With the White Sox's turn on "30 Clubs in 30 Days" coming up on MLB Network on Wednesday at 9 p.m. Central (and other times - check Tailgater's FanPost), the network provided me the opportunity to throw a few questions at Harold Reynolds, Al Leiter and John Hart.
As I said in the previous thread, I tried to focus on questions that would draw upon their specific experiences around the game. We know what the numbers say, but they don't always correlate with what baseball thinking dictates, so that's what I was most interested in finding out.
SSS: (To Harold Reynolds) You were Omar Vizquel's double play partner for the first four years of his career in Seattle, and he didn't hit in his first three. How surprised are you that, 19 years later after you last played together, he's still playing and contributing at a major-league level, and is a borderline Hall of Fame candidate?
Harold Reynolds: I’m not surprised at all that Omar Vizquel is still contributing to a Major League team. When he came up with Seattle, our hitting approach wasn’t conducive to him becoming an aggressive hitter. In Seattle’s system, Vizquel was learning how to take pitches, move runners over, play hit and run, and hitting with two strikes. He wasn’t able to become an aggressive, consistent .280 hitter until he got to Cleveland. Remember in Cleveland, with all those power hitters, he wasn’t worrying about taking pitches. The bottom line is he’s a Hall of Fame player who can still help Chicago. 19 years later, he still doesn’t have an ounce of fat on his body. He’s in great shape, he can still play solid defense, and there’s no doubt he can help Chicago win.
John Hart: The thing about Omar Vizquel is that he has retained a great enthusiasm for the game. He’s also got the best hands I’ve ever been associated with. He’s a Hall of Fame player, and if he wants to manage one day, he’ll be a terrific Major League manager. Chicago is going after a World Series title and if you want to win a World Series, Omar Vizquel is the perfect extra player to have on your roster.
SSS: Historically, the Sox bats take about two full months to heat up. Even the new guys succumb to early-season struggles, and so Greg Walker usually finds himself having to justify his employment until summer rolls around. Could a different hitting coach make a difference, or is this really out of his hands?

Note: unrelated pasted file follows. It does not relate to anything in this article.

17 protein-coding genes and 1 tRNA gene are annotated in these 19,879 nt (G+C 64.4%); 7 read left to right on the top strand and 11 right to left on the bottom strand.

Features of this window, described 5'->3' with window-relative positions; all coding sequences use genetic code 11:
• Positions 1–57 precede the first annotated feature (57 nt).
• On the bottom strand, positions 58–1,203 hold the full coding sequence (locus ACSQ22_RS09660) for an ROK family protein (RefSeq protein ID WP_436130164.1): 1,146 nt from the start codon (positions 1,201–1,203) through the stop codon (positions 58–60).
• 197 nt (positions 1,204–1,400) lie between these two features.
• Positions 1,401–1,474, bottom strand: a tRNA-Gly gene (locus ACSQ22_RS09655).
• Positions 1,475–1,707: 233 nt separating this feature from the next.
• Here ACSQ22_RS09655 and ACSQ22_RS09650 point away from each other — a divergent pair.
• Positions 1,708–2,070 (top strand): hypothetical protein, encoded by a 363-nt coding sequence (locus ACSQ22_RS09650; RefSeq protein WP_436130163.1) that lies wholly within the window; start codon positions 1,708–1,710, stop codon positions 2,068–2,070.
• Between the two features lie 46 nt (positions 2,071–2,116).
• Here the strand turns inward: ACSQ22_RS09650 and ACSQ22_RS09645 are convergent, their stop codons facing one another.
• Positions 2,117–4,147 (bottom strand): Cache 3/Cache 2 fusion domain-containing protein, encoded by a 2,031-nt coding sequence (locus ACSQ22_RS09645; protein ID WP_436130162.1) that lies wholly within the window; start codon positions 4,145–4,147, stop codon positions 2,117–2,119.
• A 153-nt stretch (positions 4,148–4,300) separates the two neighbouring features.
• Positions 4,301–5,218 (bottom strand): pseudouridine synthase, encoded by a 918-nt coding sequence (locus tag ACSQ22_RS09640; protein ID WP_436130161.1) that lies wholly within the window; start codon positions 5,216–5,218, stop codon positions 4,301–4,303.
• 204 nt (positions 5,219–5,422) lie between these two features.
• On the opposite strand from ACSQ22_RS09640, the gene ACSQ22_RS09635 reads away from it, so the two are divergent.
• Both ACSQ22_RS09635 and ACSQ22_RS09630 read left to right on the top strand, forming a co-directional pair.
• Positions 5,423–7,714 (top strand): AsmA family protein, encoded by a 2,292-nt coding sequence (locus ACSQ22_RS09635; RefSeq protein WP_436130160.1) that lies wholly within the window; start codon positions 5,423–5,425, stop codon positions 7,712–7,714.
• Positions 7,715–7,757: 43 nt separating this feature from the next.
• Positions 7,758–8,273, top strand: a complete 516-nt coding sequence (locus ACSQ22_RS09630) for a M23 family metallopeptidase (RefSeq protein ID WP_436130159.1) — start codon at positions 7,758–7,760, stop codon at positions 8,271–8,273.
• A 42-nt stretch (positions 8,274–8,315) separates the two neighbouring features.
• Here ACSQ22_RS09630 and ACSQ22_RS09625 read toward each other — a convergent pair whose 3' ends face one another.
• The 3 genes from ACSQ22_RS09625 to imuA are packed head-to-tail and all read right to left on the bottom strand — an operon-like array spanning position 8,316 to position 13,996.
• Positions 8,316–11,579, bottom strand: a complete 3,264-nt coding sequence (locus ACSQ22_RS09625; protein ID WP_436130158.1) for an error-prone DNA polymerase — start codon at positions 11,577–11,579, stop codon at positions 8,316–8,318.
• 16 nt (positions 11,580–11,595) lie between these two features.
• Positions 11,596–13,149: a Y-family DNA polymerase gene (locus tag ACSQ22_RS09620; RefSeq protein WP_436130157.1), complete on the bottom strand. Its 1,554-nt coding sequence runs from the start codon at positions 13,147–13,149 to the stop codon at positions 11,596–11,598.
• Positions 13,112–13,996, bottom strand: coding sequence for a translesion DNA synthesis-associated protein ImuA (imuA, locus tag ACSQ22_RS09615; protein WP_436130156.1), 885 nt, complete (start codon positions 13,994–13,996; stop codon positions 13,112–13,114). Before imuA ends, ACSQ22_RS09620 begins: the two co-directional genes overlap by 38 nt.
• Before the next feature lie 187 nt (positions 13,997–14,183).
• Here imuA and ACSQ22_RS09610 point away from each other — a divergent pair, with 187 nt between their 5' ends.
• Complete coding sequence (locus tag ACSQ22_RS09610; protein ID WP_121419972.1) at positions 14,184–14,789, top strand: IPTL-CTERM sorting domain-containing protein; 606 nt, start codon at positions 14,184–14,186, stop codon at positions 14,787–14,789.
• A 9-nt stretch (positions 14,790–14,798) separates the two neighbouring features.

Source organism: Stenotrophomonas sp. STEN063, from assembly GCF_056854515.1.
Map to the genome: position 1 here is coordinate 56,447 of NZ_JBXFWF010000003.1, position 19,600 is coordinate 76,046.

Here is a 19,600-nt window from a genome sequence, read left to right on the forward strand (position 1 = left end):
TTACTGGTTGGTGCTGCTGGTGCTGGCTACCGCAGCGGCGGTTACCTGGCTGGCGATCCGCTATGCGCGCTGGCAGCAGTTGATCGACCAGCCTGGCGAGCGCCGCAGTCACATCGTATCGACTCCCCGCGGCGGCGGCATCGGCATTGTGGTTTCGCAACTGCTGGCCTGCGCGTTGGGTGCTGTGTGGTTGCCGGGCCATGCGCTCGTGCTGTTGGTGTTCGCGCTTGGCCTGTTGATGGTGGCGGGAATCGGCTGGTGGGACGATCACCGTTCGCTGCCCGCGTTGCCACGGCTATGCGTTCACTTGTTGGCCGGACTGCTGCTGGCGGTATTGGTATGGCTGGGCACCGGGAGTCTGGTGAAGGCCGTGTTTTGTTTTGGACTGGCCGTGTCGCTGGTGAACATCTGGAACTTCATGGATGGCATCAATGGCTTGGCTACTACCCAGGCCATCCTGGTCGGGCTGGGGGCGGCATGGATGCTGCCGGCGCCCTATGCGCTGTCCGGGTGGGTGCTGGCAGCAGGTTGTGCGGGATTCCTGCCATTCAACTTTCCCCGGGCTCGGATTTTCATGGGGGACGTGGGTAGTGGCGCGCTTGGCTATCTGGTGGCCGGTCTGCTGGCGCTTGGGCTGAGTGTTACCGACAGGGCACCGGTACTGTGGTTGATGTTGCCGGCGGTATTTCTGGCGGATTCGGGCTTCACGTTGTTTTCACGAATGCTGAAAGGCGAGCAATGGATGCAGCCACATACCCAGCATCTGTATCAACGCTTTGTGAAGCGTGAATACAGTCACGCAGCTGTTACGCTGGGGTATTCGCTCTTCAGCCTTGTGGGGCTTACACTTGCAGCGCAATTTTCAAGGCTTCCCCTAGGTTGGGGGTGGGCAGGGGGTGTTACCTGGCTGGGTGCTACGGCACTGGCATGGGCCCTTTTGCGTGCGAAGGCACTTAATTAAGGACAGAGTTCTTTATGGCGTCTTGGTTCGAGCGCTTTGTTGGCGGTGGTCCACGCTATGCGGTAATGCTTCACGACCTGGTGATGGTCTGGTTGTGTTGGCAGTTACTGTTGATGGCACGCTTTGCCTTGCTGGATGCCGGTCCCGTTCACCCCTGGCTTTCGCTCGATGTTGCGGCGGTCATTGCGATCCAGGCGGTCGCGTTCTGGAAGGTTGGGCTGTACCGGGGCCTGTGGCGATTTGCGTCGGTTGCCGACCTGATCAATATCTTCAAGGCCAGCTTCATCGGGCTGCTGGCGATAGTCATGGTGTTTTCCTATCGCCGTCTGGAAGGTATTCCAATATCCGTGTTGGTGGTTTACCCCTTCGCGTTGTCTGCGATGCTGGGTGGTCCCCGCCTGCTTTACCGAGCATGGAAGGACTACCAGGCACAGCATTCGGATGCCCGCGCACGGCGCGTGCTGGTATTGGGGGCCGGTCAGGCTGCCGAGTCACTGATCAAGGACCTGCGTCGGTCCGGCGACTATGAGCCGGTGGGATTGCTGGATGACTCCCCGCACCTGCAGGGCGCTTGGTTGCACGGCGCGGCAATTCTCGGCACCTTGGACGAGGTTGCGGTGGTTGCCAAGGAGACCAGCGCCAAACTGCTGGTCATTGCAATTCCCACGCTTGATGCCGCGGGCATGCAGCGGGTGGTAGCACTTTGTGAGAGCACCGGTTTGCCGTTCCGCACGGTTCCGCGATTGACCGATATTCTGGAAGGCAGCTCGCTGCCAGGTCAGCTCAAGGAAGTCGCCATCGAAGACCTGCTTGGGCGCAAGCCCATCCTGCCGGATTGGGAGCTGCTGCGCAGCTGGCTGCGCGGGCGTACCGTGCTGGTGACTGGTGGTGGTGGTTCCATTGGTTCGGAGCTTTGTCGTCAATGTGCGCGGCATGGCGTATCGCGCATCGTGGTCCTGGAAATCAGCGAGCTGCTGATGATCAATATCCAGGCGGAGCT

Reynolds: I think the early season struggles have more to do with the weather than anything else. When the weather is cold in Chicago, it takes away your aggressiveness as a hitter. When it’s cold, hitters start chasing balls out of the strike zone, and laying off the balls they should be attacking. You become more hesitant at the plate when it’s cold out there. But even with the cold weather in April and May, it’s time for the White Sox offense to pick it up. Chicago’s offense hasn’t been very good since 2006 and if the White Sox want to go anywhere, they need to score more runs.
SSS: White Sox pitchers typically work faster than most, with Mark Buehrle serving as a role model in the organization. It certainly hasn't hurt their results. Why don't more teams encourage their pitchers to get it and throw it?
Al Leiter: Trust me, everyone wants pitchers to work fast, and I do believe pitching coaches encourage pitchers to ‘get it and throw it.’ It makes it easier for the defense, the manager, and the fans. The only person it doesn’t help is the hot dog vender in the stands. I just think every single pitcher has their own mechanism, nuances and routine. Some guys are comfortable working quickly and some guys are not. For me, it was about the situation in the game. When it was a critical point in the game and runners were on base, I slowed down. Every pitcher is different and I don’t think that’s going to change. I wish there were more Mark Buehrles out there.
SSS: "Closer by committee" has a negative connotation, but Matt Thornton and Chris Sale are both more than capable of getting the final three outs. Do the Sox need a defined, designated closer in this situation?
Leiter: I’m not a fan of the closer by committee. I’m a believer that pitchers need to have their roles solidified and established. It makes pitchers feel comfortable when they get to the stadium. I think a team likes it when they know who is closing down a game. I think when teams say they’re going with a closer by committee, they’re saying, "We don’t have a pitcher who has emerged as the clear-cut closer." If a team is going with a closer by committee, they’re trying to make everyone feel good, and I don’t think that’s necessarily a good thing.